It was when we tried to read "The Blind Watchmaker" by Richard Dawkins that everything kind of came to a head. It was hard for her to grasp the concept of evolution by natural selection. She was stuck on the idea that humans evolved from chimps and she resisted the idea that humans and chimps could have evolved from a common ancestor, a little bit human and a little bit chimp.

"Where are the intermediate species then?" she would ask, as if these fossils did not exist (they do).

I tried logic and made what I felt was a strong case for evolution.

"We know all life on Earth is based on DNA, would you agree? I mean, puppets don't just come to life and start eating and talking and walking around, right?"

She agreed.

"And everything we know about DNA shows that it evolves and contributes to variation in populations. Take dogs for example. Humans use artificial selection to create all the wildly different breeds of dogs. That happens in nature too when certain traits are selected for over time. I actually highly respect a God who would use something so elegant and simple as four DNA bases to create all the rich diversity of life on Earth. You can set genes in motion and they kind of take control of their own destinies. But if you accept DNA as the building block of life, you kind of have to accept evolution too, even if you believe God whipped up all life forms in their current form 6,000 years ago."

She disagreed.

But mostly, she couldn't get past Dawkins' snarky belittling of religious fundamentalists (her people). I understood her resistance. I just didn't know how to break through it. That frustrated me and she became more and more frustrated with my resistance to faith in a supreme being, which contradicted everything I knew about science.

On a car ride from the Minneapolis airport to my parent's cabin in northern Wisconsin, near the end of our time together, I spoke these blunderful words...

"If science contradicts the Bible, then according to your religion, it must be a deception," I argued, more antagonistically than I intended. "But your God does not deceive, as I understand it, only the Devil does. So by that logic, science must be the Devil's work and you have to reject all science, not just evolution."

She fumed. I apologized. No progress was made and Janet's love for me seemed to drop off in proportion with her loss of faith in my likelihood of ever becoming a Christian believer.

Ultimately Janet did go off to medical illustration school, in Georgia, and we broke up when she left. It's a shame. She is the only girl I ever dated who I gave serious thoughts to about marriage. She was a phenomenal woman and human being. 

I am now even more soured on religion because it had such a destructive effect on our relationship. But I have no hard feelings against her or religious people in general.

"Hate the sin, not the sinner," as they say, although in a very different context.

The bottom line is I can't share a woman with another man, even if that man is Jesus.

David Duchovny vs. Hank Moody - Reality Parallels Fiction

I recently binge watched the Showtime series “Californication” on Netflix over the course of a fortnight or so. That’s seven seasons with twelve 30-minute episodes per season for a total of 42 hours of immersion in the show, which follows the life of a hard-partying, womanizing fiction writer named Hank Moody who is trying to rekindle a romance with his ex-girlfriend, Karen, who he believes is the love of his life, while building (but mostly destroying) a healthy relationship with his teenage daughter, Becca (the accidental result of a long ago sexual liaison between Hank and Karen).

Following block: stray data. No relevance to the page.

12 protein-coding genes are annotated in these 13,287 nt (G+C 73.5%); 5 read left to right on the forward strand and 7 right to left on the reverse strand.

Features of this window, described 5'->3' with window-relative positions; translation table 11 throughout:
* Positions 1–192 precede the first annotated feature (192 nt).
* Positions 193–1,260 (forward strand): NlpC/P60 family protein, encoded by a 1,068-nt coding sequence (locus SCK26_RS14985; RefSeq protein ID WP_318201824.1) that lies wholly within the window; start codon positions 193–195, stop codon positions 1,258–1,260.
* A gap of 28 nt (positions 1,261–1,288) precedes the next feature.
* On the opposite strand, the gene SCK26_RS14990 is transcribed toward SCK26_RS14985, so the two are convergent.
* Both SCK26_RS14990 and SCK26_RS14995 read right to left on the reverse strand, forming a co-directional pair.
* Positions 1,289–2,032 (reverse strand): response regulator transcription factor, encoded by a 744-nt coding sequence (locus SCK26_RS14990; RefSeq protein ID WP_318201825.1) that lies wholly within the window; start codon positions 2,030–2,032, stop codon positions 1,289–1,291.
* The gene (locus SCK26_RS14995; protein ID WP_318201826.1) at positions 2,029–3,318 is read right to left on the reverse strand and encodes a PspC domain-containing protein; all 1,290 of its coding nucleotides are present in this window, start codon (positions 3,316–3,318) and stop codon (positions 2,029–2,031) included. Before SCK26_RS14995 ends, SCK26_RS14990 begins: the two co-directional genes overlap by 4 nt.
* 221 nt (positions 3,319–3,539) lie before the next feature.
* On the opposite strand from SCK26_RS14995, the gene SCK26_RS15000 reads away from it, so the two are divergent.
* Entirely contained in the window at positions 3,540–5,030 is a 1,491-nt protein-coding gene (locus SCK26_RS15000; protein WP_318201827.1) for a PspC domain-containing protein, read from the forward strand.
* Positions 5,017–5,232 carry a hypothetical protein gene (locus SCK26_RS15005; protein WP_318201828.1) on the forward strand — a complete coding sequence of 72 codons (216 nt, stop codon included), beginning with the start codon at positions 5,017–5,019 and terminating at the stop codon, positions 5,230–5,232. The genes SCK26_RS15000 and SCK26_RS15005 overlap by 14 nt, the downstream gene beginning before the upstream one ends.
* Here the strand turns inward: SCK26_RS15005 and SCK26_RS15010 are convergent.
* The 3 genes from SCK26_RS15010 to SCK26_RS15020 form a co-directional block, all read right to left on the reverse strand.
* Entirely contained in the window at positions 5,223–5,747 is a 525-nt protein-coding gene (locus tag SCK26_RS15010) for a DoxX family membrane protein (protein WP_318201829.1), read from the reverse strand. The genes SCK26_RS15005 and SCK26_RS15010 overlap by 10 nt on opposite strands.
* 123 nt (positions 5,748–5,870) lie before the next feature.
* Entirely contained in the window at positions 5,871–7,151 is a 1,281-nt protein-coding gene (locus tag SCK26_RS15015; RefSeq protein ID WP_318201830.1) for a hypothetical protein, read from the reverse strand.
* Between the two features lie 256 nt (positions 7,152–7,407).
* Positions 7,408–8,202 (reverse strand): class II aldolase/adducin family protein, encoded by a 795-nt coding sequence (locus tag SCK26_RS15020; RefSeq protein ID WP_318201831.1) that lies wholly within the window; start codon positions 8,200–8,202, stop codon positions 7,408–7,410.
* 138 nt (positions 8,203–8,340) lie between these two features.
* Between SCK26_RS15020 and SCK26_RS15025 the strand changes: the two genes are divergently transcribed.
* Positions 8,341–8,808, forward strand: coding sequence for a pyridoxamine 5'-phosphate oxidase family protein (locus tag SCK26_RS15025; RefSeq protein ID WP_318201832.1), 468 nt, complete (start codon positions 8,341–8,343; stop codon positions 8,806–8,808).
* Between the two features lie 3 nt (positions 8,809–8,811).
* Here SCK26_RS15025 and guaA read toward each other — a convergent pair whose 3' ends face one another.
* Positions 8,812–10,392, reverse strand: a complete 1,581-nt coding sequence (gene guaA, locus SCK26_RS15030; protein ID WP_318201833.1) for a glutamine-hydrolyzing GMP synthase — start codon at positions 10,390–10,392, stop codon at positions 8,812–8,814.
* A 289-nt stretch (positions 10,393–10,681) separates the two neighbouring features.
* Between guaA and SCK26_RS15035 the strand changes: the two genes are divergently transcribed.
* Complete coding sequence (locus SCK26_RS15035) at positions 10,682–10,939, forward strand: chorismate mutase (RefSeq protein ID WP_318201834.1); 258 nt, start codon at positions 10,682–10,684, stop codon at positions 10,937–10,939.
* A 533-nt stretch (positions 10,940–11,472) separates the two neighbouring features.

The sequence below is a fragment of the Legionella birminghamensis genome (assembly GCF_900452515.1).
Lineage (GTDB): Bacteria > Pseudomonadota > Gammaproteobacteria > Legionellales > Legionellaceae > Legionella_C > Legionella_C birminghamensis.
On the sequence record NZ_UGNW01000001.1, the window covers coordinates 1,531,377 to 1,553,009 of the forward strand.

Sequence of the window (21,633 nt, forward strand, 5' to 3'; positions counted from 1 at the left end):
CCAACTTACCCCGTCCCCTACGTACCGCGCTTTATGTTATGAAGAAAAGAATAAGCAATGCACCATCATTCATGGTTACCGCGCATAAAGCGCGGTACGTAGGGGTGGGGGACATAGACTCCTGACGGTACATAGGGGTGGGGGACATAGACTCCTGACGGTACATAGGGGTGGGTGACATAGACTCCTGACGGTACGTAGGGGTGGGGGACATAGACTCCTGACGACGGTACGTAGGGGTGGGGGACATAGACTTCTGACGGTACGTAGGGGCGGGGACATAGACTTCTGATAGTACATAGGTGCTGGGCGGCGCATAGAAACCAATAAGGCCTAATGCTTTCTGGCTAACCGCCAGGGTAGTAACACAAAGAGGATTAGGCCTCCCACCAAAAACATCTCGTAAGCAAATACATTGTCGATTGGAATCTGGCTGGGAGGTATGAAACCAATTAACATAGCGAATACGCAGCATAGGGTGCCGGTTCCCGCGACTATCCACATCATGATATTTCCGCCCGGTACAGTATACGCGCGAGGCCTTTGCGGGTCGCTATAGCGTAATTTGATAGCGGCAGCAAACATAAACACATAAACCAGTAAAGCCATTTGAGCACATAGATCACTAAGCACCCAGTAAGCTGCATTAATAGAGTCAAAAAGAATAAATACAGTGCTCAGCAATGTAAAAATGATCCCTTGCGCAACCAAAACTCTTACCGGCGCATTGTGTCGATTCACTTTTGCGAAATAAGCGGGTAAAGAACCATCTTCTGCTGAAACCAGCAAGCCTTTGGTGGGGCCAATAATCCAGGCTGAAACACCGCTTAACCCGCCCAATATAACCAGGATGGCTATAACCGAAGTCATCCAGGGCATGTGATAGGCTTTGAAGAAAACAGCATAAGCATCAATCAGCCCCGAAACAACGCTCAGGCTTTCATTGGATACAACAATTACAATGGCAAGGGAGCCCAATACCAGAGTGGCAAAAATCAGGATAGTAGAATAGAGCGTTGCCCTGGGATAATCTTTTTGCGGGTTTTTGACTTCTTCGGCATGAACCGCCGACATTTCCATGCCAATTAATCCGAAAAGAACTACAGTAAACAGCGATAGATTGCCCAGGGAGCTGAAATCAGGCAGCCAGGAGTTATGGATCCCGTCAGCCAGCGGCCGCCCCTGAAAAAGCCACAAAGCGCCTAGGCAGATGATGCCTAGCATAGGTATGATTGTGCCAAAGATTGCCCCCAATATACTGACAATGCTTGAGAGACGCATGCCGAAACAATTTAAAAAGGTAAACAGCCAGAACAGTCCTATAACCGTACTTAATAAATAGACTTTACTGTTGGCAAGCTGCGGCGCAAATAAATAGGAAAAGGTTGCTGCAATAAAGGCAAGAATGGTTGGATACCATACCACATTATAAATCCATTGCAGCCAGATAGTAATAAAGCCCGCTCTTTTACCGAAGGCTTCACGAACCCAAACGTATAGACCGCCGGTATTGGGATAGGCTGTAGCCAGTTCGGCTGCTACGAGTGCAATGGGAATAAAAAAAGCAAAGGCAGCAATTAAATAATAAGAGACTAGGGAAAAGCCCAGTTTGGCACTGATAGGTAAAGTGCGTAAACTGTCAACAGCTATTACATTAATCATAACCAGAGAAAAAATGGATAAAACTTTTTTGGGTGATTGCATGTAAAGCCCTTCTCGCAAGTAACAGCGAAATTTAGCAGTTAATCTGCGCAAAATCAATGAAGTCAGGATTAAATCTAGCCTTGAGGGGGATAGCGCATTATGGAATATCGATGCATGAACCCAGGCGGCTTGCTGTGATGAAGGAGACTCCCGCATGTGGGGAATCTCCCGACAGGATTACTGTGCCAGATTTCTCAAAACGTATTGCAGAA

I liked it. Most guys do, since Hank (and almost every other male character) gets more trim than a barbershop floor on the show. Most girls don’t like it, since Hank is a ridiculous womanizing alcoholic and completely unreliable, totally undeserving of the gorgeous ever-horny women that throw themselves at him, presumably because of his devil-may-care charm.

If you have seen the movie “Love in the Time of Cholera,” you can kind of understand how Hank in “Californication” can contentedly pursue his many sexcapades without guilt or remorse (or happiness). He simply does not care about any other women besides Karen, the one he truly believes is his soul mate and love of his life. All other women are trivial playthings to him. He even makes reference on the show to biding his time with meaningless sex until he can reunite with his former lover. Sadly, old habits die hard, and when he is finally reunited with her (season 2 and a few other times), the sex on the side does not stop - it actually gets worse. That fact and his disregard for the feelings of most of the women he sleeps with probably explains why women don’t like the show as much as men. But you don't have to like it to understand it.

Hank’s character is played by actor David Duchovny, perhaps better known for playing FBI agent Fox Mulder on the show “The X-Files.” Hank’s character is likeable and good natured, even as he struggles with his addictions and troubled life situation, trying to win back his ex and develop a relationship with his alienated teenage daughter. In some ways, Duchovny’s real life parallels his fictional one in “Californication.”

David Duchovny married actress Tea Leoni in 1997. They separated in 2008, a year after the first season of “Californication” aired and about the same time as allegations appeared in the British tabloid Daily Mail that Duchovny had had an affair with Hungarian tennis instructor Edit Pakay, while married to Leoni. Duchovny has denied these claims (and they were retracted by the Daily Mail after threats of a law suit), but has admitted publicly to having a sex addiction and checked himself into rehab for it in 2008, a year after "Californication" first aired.